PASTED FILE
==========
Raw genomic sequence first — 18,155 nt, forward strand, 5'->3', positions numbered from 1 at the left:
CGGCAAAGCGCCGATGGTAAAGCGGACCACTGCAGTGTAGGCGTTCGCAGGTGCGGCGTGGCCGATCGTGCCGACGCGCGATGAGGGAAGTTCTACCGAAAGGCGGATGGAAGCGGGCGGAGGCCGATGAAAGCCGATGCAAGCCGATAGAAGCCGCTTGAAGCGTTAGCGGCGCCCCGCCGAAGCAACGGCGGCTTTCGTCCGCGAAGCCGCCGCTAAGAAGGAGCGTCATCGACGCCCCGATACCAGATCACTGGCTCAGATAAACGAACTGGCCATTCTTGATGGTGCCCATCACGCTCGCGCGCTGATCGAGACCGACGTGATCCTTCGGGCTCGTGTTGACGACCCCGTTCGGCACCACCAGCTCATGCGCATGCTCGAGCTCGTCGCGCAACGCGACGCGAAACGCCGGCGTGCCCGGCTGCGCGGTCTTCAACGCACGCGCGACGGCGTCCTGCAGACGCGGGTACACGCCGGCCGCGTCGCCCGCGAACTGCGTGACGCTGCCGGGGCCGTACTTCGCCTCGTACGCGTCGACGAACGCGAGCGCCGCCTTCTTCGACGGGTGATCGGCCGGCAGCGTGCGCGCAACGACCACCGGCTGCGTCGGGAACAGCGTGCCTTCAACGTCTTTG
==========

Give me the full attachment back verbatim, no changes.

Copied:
Raw genomic sequence first — 18,155 nt, forward strand, 5'->3', positions numbered from 1 at the left:
CGGCAAAGCGCCGATGGTAAAGCGGACCACTGCAGTGTAGGCGTTCGCAGGTGCGGCGTGGCCGATCGTGCCGACGCGCGATGAGGGAAGTTCTACCGAAAGGCGGATGGAAGCGGGCGGAGGCCGATGAAAGCCGATGCAAGCCGATAGAAGCCGCTTGAAGCGTTAGCGGCGCCCCGCCGAAGCAACGGCGGCTTTCGTCCGCGAAGCCGCCGCTAAGAAGGAGCGTCATCGACGCCCCGATACCAGATCACTGGCTCAGATAAACGAACTGGCCATTCTTGATGGTGCCCATCACGCTCGCGCGCTGATCGAGACCGACGTGATCCTTCGGGCTCGTGTTGACGACCCCGTTCGGCACCACCAGCTCATGCGCATGCTCGAGCTCGTCGCGCAACGCGACGCGAAACGCCGGCGTGCCCGGCTGCGCGGTCTTCAACGCACGCGCGACGGCGTCCTGCAGACGCGGGTACACGCCGGCCGCGTCGCCCGCGAACTGCGTGACGCTGCCGGGGCCGTACTTCGCCTCGTACGCGTCGACGAACGCGAGCGCCGCCTTCTTCGACGGGTGATCGGCCGGCAGCGTGCGCGCAACGACCACCGGCTGCGTCGGGAACAGCGTGCCTTCAACGTCTTTG